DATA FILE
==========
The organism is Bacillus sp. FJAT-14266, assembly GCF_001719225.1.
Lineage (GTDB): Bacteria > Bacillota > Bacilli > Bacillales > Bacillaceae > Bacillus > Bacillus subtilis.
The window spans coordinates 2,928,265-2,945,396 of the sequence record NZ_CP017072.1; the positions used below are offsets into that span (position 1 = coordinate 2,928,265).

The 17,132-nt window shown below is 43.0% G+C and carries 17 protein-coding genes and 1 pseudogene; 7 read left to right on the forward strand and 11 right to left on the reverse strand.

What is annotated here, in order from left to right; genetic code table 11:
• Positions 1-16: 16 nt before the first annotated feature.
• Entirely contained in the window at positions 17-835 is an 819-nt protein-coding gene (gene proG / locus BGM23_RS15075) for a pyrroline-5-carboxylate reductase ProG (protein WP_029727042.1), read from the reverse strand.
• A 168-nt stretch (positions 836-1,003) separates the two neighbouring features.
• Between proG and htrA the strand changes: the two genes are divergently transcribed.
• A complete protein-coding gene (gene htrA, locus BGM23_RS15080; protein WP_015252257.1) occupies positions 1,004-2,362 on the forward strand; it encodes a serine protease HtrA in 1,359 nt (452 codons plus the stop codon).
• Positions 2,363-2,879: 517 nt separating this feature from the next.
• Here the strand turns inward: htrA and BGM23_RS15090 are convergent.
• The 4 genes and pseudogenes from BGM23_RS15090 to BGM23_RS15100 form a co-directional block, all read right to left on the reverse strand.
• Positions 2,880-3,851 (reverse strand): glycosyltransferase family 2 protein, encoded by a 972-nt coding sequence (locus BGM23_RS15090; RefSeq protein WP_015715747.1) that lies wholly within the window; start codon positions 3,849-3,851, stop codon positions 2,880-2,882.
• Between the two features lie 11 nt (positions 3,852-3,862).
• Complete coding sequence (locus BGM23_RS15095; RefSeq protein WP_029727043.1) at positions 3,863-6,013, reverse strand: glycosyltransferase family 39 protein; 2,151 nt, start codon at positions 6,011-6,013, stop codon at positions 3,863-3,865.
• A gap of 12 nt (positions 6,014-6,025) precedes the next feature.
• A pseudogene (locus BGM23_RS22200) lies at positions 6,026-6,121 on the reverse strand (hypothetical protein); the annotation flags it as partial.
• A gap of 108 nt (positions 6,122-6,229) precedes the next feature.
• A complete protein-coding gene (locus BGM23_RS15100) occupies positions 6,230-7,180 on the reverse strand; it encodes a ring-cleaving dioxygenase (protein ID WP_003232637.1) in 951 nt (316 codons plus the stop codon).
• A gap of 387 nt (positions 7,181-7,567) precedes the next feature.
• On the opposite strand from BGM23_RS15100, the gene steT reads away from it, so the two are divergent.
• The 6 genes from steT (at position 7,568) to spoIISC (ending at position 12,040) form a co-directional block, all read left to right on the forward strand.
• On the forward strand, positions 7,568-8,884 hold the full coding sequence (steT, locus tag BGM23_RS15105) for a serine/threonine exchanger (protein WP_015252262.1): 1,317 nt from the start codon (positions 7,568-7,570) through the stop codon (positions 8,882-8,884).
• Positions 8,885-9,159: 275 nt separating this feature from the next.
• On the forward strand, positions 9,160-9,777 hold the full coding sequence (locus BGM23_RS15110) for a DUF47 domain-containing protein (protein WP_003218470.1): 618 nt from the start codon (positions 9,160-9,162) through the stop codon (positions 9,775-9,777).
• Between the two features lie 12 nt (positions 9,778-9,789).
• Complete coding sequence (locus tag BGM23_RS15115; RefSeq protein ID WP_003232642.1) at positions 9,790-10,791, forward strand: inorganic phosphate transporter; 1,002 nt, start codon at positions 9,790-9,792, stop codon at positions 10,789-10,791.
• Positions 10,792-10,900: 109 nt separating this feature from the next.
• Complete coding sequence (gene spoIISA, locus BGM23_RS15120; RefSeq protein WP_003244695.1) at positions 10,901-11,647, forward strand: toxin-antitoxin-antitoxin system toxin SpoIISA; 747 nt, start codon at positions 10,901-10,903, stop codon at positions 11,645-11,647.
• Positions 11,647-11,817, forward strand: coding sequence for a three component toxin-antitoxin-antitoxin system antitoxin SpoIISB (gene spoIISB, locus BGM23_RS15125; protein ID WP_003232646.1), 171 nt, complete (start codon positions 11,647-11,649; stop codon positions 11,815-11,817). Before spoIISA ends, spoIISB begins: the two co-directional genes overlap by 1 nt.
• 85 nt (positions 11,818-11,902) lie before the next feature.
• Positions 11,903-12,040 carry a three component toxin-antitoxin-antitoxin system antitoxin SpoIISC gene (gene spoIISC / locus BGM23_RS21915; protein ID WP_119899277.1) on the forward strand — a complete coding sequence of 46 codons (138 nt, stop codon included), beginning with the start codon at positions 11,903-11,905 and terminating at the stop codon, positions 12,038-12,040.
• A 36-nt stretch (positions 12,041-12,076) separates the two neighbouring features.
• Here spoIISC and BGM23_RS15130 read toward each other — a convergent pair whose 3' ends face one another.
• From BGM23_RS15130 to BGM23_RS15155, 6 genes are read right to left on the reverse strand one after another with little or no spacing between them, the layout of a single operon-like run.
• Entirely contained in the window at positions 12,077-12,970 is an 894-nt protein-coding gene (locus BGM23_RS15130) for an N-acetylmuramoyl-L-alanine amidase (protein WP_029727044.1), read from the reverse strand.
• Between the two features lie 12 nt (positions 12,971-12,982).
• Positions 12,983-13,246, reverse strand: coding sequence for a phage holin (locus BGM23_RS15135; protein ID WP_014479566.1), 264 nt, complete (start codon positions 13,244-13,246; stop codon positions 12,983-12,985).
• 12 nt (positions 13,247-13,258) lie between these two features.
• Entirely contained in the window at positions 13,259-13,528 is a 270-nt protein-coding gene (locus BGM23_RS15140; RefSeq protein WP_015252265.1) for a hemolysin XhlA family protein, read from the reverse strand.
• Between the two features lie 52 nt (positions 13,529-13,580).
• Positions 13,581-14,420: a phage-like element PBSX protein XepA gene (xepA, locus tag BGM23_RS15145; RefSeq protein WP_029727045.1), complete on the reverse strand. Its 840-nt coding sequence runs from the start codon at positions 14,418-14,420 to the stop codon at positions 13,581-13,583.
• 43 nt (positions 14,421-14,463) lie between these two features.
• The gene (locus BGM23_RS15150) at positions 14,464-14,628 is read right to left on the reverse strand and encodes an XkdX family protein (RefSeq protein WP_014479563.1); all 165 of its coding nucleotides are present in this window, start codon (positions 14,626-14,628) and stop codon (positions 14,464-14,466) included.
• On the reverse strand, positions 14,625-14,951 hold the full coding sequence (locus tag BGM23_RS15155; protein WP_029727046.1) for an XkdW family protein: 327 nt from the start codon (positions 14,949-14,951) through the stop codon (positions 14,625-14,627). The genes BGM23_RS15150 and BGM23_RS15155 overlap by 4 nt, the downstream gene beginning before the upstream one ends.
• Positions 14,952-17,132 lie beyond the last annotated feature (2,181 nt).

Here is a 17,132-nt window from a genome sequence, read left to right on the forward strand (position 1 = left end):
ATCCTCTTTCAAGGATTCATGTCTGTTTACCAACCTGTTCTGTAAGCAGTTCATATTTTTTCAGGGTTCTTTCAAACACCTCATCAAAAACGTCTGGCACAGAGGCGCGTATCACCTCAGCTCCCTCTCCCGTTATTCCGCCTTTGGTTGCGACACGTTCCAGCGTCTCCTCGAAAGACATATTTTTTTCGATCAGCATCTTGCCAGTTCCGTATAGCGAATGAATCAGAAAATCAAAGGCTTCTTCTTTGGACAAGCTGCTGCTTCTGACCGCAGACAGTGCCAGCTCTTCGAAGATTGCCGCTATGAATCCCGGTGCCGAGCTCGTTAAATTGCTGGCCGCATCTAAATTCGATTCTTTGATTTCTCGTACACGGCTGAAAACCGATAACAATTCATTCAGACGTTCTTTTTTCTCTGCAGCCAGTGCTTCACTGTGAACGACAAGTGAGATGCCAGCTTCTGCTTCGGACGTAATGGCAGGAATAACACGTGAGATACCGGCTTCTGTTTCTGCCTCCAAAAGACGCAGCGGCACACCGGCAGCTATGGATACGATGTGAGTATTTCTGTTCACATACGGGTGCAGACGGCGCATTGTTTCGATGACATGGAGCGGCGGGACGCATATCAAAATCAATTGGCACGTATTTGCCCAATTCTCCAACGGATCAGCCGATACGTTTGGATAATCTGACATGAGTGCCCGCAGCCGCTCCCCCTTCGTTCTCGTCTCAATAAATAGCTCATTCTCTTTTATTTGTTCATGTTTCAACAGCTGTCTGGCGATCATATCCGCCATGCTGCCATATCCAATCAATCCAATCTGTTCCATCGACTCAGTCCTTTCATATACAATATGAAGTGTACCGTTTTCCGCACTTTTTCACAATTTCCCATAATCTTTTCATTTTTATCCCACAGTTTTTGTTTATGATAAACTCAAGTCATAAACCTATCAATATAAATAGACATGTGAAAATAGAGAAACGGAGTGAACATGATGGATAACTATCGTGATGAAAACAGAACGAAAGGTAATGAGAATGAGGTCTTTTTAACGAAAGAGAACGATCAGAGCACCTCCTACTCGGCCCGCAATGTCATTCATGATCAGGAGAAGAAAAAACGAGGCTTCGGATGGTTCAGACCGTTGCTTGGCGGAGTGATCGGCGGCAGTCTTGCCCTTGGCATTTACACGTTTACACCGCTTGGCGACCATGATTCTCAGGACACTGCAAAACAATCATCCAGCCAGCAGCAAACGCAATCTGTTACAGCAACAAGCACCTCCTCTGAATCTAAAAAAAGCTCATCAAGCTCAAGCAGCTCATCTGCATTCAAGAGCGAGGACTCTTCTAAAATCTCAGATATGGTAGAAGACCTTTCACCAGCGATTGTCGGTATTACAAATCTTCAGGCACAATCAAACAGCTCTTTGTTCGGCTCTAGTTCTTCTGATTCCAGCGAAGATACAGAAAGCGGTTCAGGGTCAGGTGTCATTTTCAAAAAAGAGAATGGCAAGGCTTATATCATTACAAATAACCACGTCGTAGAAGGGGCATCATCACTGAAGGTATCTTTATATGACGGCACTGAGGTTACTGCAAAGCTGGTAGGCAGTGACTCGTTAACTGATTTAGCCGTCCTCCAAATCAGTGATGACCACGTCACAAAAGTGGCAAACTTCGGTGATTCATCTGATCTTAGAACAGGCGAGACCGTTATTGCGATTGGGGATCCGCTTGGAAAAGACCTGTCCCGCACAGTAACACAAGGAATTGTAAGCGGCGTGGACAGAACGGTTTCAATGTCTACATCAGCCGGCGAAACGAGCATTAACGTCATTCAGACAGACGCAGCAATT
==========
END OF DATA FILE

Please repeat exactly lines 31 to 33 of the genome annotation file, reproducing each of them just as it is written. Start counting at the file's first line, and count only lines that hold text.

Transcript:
• Positions 11,647-11,817, forward strand: coding sequence for a three component toxin-antitoxin-antitoxin system antitoxin SpoIISB (gene spoIISB, locus BGM23_RS15125; protein ID WP_003232646.1), 171 nt, complete (start codon positions 11,647-11,649; stop codon positions 11,815-11,817). Before spoIISA ends, spoIISB begins: the two co-directional genes overlap by 1 nt.
• 85 nt (positions 11,818-11,902) lie before the next feature.
• Positions 11,903-12,040 carry a three component toxin-antitoxin-antitoxin system antitoxin SpoIISC gene (gene spoIISC / locus BGM23_RS21915; protein ID WP_119899277.1) on the forward strand — a complete coding sequence of 46 codons (138 nt, stop codon included), beginning with the start codon at positions 11,903-11,905 and terminating at the stop codon, positions 12,038-12,040.